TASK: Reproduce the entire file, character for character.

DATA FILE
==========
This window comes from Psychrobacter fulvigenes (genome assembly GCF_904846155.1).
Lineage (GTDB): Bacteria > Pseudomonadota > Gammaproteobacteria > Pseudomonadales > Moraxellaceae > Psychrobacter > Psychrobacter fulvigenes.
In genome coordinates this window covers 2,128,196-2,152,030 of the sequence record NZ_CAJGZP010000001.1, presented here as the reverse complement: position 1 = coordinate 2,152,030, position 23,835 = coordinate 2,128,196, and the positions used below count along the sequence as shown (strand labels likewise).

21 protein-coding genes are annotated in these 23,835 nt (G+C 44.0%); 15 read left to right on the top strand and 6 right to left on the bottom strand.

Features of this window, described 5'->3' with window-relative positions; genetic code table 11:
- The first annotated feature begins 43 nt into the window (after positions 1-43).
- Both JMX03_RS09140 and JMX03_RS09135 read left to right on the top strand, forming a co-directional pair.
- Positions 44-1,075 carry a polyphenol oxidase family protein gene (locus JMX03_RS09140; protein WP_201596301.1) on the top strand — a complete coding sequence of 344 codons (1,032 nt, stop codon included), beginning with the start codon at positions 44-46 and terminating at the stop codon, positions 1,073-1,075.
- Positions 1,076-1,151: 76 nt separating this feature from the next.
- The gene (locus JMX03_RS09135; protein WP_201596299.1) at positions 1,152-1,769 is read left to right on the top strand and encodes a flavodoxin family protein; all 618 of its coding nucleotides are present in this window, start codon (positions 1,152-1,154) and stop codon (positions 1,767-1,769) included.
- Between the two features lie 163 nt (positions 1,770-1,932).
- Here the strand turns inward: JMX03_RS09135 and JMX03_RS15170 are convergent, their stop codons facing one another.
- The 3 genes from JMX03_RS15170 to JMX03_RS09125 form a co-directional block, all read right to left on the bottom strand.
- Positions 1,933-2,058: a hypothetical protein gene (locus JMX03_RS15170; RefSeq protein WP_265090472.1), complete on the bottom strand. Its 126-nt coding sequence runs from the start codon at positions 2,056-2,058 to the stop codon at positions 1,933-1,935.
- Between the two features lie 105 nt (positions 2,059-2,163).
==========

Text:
This window comes from Psychrobacter fulvigenes (genome assembly GCF_904846155.1).
Lineage (GTDB): Bacteria > Pseudomonadota > Gammaproteobacteria > Pseudomonadales > Moraxellaceae > Psychrobacter > Psychrobacter fulvigenes.
In genome coordinates this window covers 2,128,196-2,152,030 of the sequence record NZ_CAJGZP010000001.1, presented here as the reverse complement: position 1 = coordinate 2,152,030, position 23,835 = coordinate 2,128,196, and the positions used below count along the sequence as shown (strand labels likewise).

21 protein-coding genes are annotated in these 23,835 nt (G+C 44.0%); 15 read left to right on the top strand and 6 right to left on the bottom strand.

Features of this window, described 5'->3' with window-relative positions; genetic code table 11:
- The first annotated feature begins 43 nt into the window (after positions 1-43).
- Both JMX03_RS09140 and JMX03_RS09135 read left to right on the top strand, forming a co-directional pair.
- Positions 44-1,075 carry a polyphenol oxidase family protein gene (locus JMX03_RS09140; protein WP_201596301.1) on the top strand — a complete coding sequence of 344 codons (1,032 nt, stop codon included), beginning with the start codon at positions 44-46 and terminating at the stop codon, positions 1,073-1,075.
- Positions 1,076-1,151: 76 nt separating this feature from the next.
- The gene (locus JMX03_RS09135; protein WP_201596299.1) at positions 1,152-1,769 is read left to right on the top strand and encodes a flavodoxin family protein; all 618 of its coding nucleotides are present in this window, start codon (positions 1,152-1,154) and stop codon (positions 1,767-1,769) included.
- Between the two features lie 163 nt (positions 1,770-1,932).
- Here the strand turns inward: JMX03_RS09135 and JMX03_RS15170 are convergent, their stop codons facing one another.
- The 3 genes from JMX03_RS15170 to JMX03_RS09125 form a co-directional block, all read right to left on the bottom strand.
- Positions 1,933-2,058: a hypothetical protein gene (locus JMX03_RS15170; RefSeq protein WP_265090472.1), complete on the bottom strand. Its 126-nt coding sequence runs from the start codon at positions 2,056-2,058 to the stop codon at positions 1,933-1,935.
- Between the two features lie 105 nt (positions 2,059-2,163).